Talking of Ponters . . . The Local tells us Pontevedra Province (Cap. Pontevedra City) is, like Bath, promoting its Roman spas. Which is a good idea. Ironically, though, their foto is of the thermal pool in a very un-Roman modern (and illegal) hotel. Which may or may not be there next summer.

Did you know that in 1499, many feared the world would end the following year. In the event, the 1500 Bug was as effective as the Millennial Bug of 2000. Obviously.

Yet another of those nice Spanish verbal distinctions:-
Un ramero - A young hawk hopping from branch to branch.
Una ramera - A whore.

Finally . . . I've been here 14 years and, until yesterday, I was the only person who didn't know that the society beauty Isabel Preysler was famous not only for her 3 husbands but also for falling unconscious after orgasm. Someone - not me - has suggested this makes her a perfect horizontal partner. No post-coital chat.



PS: Beware of Wazzaroo on Facebook. It seems that, if you open one of their videos sent by a friend and accept their conditions, they'll send all sorts of videos over your name to your FB friends without your knowledge. And they'll end up wondering about your tastes. And possibly avoiding you. Here's one Spanish complaint about this.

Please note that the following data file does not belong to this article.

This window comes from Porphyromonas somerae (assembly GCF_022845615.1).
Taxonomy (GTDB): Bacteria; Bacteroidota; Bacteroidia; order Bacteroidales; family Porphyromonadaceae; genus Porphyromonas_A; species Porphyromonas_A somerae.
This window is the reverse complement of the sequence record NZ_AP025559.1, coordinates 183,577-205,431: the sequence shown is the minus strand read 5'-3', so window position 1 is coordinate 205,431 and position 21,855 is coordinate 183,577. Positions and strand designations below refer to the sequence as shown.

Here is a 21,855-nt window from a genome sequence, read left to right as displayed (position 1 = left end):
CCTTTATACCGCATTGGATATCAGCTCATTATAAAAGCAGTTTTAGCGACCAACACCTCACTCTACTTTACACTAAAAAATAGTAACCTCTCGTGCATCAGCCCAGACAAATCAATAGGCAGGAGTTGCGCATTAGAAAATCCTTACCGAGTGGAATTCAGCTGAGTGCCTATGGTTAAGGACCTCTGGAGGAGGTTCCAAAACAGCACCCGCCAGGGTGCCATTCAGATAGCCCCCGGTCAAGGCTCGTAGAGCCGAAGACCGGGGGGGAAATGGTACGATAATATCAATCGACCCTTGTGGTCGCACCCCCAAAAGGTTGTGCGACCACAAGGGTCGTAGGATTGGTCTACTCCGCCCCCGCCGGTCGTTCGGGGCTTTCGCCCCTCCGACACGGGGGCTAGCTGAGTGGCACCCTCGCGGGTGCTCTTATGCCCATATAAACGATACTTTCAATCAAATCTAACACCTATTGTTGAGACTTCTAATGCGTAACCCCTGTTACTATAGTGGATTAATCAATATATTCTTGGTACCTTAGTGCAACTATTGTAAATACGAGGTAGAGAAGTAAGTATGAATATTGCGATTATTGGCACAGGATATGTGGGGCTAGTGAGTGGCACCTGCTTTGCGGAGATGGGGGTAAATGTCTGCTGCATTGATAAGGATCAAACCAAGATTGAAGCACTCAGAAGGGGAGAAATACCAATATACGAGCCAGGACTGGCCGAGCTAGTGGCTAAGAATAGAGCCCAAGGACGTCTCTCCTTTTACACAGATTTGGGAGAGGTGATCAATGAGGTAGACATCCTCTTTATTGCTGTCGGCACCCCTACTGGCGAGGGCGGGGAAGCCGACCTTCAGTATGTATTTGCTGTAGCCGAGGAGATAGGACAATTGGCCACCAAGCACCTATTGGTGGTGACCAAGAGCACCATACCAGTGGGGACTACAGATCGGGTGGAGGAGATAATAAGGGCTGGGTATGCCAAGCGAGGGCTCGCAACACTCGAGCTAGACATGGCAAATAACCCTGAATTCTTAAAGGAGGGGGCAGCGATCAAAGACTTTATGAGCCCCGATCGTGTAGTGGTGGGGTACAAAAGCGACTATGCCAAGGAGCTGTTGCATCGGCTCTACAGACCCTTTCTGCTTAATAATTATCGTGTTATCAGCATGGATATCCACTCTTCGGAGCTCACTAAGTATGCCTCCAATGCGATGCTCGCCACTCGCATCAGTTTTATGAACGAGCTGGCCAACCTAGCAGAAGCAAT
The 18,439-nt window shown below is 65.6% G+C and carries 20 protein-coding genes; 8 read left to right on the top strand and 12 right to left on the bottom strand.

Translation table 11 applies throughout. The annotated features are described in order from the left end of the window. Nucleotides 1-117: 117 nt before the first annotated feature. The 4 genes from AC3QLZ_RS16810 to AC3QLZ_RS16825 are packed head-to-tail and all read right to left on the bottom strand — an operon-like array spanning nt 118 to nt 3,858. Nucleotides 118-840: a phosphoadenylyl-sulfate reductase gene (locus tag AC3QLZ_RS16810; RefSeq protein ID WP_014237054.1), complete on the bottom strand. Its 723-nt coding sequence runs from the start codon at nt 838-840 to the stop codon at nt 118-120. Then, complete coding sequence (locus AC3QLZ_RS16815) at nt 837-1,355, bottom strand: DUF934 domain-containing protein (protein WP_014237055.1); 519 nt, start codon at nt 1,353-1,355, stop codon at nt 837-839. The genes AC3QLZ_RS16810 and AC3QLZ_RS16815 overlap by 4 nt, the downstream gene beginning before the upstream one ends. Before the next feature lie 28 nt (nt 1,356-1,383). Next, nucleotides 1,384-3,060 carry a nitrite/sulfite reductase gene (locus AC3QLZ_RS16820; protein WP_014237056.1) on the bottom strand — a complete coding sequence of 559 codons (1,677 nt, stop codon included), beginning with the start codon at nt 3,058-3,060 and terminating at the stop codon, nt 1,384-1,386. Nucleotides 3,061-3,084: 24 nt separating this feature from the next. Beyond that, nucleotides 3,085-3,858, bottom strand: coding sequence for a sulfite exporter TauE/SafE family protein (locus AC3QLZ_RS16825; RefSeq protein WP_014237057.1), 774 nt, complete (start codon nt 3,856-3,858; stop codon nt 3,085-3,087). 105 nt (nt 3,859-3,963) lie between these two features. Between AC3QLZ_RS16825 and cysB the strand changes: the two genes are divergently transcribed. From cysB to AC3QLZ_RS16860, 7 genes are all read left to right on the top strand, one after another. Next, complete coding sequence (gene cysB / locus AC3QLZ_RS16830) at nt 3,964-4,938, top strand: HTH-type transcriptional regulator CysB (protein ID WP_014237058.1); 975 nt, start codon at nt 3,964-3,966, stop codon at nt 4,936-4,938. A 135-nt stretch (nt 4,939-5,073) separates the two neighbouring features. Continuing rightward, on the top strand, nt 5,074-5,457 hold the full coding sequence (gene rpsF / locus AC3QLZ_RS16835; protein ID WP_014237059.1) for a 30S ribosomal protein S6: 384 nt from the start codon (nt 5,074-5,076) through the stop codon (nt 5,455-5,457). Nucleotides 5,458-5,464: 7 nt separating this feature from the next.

Wednesday, October 22, 2014

That old time religion; First Class achievements; Pharmacists on the take; Spanish favours; & A Farsi farce.

Some people start a religion for money - L Ron Hubbard with Scientology for example. And some do so for sex - Various US Bible bashers, for example. More recently and more locally, we have the case of the founder of the Catholic association of St. Michael the Archangel, near Vigo who's been accused of, inter alia, separating wives from husbands and taking them to his suite of premises for 'purification'. He also solicited large financial donations, of course. The local archbishop has dissociated himself from the association. As well he might. The Catholic Church - the gift which goes on giving.

Forty years ago, fewer than 5% of UK undergraduates achieved a First Class degree. By 1995, this had risen to 12% and by 2011 it was 15%. Last year it reached 17%, more than 3 times the 1975 number. The same creep has occurred with 2:1 degrees. Presumably, British undergrads are getting cleverer and cleverer, as are CSE and A Level students. My research on this was stimulated by reading of a British couple who apparently died of an overdose of prescription drugs in India. He got a First in English at a Manchester Uni and she'd got one at Stockport College. I thought 2 Firsts would be a rare occurrence but it's probably not these days. By the way, the fewest Firsts are given to Law students and the most to students of mathematical sciences.